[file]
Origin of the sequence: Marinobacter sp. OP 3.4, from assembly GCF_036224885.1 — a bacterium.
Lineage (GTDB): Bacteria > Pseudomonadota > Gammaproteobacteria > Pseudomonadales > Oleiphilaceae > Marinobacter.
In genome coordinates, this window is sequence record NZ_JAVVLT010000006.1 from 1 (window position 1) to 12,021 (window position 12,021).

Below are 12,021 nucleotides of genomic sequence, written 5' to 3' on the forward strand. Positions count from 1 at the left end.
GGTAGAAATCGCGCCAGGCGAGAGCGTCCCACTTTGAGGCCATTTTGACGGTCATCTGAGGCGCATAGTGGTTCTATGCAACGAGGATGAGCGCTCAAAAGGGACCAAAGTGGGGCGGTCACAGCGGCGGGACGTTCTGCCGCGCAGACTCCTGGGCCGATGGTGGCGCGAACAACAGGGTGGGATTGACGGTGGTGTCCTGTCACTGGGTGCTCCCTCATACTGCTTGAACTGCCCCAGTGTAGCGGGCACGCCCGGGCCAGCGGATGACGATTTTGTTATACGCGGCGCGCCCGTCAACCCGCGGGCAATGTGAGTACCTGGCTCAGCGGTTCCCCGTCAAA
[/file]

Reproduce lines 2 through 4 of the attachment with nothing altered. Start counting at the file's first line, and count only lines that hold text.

Lineage (GTDB): Bacteria > Pseudomonadota > Gammaproteobacteria > Pseudomonadales > Oleiphilaceae > Marinobacter.
In genome coordinates, this window is sequence record NZ_JAVVLT010000006.1 from 1 (window position 1) to 12,021 (window position 12,021).

Below are 12,021 nucleotides of genomic sequence, written 5' to 3' on the forward strand. Positions count from 1 at the left end.